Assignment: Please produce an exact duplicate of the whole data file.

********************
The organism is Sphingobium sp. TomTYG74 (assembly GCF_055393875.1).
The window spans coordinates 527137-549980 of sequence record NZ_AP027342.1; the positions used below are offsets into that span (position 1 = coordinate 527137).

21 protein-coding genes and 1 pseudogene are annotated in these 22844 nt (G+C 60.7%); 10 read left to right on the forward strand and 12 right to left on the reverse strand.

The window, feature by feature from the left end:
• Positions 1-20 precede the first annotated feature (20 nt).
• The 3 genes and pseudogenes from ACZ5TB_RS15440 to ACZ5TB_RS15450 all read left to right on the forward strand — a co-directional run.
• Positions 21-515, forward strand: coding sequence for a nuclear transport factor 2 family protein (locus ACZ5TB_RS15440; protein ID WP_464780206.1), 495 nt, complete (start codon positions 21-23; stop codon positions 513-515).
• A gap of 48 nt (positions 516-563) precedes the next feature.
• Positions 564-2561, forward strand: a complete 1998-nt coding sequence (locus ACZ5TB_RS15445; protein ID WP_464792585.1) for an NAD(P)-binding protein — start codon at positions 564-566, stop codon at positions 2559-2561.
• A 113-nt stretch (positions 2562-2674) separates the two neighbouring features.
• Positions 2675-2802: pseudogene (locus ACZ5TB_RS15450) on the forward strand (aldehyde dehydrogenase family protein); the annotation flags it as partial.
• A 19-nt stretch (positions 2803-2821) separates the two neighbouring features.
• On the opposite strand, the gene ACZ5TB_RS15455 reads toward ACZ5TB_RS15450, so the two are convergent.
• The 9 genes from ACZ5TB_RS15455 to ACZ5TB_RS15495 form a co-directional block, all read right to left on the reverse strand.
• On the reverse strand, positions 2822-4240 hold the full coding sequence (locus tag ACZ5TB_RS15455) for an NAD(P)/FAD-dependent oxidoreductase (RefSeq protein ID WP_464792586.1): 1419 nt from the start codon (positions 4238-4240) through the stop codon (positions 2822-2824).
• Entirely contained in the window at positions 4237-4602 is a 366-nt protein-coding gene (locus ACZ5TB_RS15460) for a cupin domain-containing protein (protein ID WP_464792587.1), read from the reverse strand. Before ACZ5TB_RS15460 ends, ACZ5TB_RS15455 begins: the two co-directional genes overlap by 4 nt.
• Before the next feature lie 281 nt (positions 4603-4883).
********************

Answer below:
The organism is Sphingobium sp. TomTYG74 (assembly GCF_055393875.1).
The window spans coordinates 527137-549980 of sequence record NZ_AP027342.1; the positions used below are offsets into that span (position 1 = coordinate 527137).

21 protein-coding genes and 1 pseudogene are annotated in these 22844 nt (G+C 60.7%); 10 read left to right on the forward strand and 12 right to left on the reverse strand.

The window, feature by feature from the left end:
• Positions 1-20 precede the first annotated feature (20 nt).
• The 3 genes and pseudogenes from ACZ5TB_RS15440 to ACZ5TB_RS15450 all read left to right on the forward strand — a co-directional run.
• Positions 21-515, forward strand: coding sequence for a nuclear transport factor 2 family protein (locus ACZ5TB_RS15440; protein ID WP_464780206.1), 495 nt, complete (start codon positions 21-23; stop codon positions 513-515).
• A gap of 48 nt (positions 516-563) precedes the next feature.
• Positions 564-2561, forward strand: a complete 1998-nt coding sequence (locus ACZ5TB_RS15445; protein ID WP_464792585.1) for an NAD(P)-binding protein — start codon at positions 564-566, stop codon at positions 2559-2561.
• A 113-nt stretch (positions 2562-2674) separates the two neighbouring features.
• Positions 2675-2802: pseudogene (locus ACZ5TB_RS15450) on the forward strand (aldehyde dehydrogenase family protein); the annotation flags it as partial.
• A 19-nt stretch (positions 2803-2821) separates the two neighbouring features.
• On the opposite strand, the gene ACZ5TB_RS15455 reads toward ACZ5TB_RS15450, so the two are convergent.
• The 9 genes from ACZ5TB_RS15455 to ACZ5TB_RS15495 form a co-directional block, all read right to left on the reverse strand.
• On the reverse strand, positions 2822-4240 hold the full coding sequence (locus tag ACZ5TB_RS15455) for an NAD(P)/FAD-dependent oxidoreductase (RefSeq protein ID WP_464792586.1): 1419 nt from the start codon (positions 4238-4240) through the stop codon (positions 2822-2824).
• Entirely contained in the window at positions 4237-4602 is a 366-nt protein-coding gene (locus ACZ5TB_RS15460) for a cupin domain-containing protein (protein ID WP_464792587.1), read from the reverse strand. Before ACZ5TB_RS15460 ends, ACZ5TB_RS15455 begins: the two co-directional genes overlap by 4 nt.
• Before the next feature lie 281 nt (positions 4603-4883).